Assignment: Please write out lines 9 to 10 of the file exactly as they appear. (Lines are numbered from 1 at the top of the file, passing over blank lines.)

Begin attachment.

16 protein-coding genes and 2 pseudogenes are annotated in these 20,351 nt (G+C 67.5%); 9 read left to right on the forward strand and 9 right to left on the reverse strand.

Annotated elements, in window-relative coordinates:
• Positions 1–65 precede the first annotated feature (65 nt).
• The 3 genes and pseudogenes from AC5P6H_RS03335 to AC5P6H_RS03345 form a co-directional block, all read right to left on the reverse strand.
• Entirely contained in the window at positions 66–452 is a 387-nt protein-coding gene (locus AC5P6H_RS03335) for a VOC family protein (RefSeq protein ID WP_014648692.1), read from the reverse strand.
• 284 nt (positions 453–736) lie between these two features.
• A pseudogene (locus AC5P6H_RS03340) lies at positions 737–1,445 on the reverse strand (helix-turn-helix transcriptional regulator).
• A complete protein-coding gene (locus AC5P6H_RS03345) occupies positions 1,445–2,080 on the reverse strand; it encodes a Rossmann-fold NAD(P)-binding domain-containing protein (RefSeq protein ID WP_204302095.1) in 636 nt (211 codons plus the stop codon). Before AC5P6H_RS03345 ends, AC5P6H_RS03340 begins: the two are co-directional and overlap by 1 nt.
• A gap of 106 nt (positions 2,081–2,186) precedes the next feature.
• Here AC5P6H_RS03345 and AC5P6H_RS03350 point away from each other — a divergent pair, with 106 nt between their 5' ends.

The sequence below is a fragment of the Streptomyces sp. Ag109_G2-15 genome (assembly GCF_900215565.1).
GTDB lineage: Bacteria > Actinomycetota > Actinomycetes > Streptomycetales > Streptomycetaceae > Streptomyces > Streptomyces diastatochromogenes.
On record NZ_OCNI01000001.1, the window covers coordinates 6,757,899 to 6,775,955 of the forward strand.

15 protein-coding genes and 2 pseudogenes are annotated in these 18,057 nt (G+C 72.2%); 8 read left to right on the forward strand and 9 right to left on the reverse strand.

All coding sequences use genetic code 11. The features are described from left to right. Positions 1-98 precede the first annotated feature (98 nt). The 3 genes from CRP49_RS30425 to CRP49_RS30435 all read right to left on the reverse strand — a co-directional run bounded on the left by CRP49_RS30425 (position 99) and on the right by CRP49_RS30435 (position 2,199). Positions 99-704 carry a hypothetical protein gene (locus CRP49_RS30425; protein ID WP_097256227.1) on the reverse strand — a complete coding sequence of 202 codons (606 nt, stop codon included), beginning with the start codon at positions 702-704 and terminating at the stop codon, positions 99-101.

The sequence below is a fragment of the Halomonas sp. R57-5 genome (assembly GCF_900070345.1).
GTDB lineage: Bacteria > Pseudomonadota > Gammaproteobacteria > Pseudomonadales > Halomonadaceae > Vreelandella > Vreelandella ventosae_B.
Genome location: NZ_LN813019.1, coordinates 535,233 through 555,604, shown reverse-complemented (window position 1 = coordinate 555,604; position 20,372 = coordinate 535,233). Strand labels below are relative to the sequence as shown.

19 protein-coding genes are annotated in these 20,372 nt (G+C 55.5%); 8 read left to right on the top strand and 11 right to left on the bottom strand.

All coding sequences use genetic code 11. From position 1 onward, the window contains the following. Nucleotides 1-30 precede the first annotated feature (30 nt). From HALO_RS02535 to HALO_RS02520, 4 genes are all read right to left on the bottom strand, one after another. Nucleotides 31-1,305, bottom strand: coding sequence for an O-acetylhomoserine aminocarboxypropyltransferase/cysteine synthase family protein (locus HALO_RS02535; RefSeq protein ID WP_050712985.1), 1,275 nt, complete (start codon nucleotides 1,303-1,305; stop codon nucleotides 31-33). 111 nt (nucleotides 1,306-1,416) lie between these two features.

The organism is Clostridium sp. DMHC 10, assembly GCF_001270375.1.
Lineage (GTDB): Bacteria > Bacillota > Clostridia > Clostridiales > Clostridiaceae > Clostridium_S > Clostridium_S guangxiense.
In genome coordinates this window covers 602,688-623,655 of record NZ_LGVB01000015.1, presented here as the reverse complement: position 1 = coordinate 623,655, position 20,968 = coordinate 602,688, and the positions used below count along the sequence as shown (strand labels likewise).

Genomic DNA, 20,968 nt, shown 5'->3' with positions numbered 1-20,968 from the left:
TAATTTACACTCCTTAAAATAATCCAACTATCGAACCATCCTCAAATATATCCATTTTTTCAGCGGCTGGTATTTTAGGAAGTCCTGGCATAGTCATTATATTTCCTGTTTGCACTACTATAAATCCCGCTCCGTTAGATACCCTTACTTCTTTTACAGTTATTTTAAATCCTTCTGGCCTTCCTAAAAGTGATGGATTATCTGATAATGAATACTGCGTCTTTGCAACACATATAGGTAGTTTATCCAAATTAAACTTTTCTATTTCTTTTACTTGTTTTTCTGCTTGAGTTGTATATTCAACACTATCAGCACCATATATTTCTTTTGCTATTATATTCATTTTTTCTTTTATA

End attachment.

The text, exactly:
• A gap of 106 nt (positions 2,081–2,186) precedes the next feature.
• Here AC5P6H_RS03345 and AC5P6H_RS03350 point away from each other — a divergent pair, with 106 nt between their 5' ends.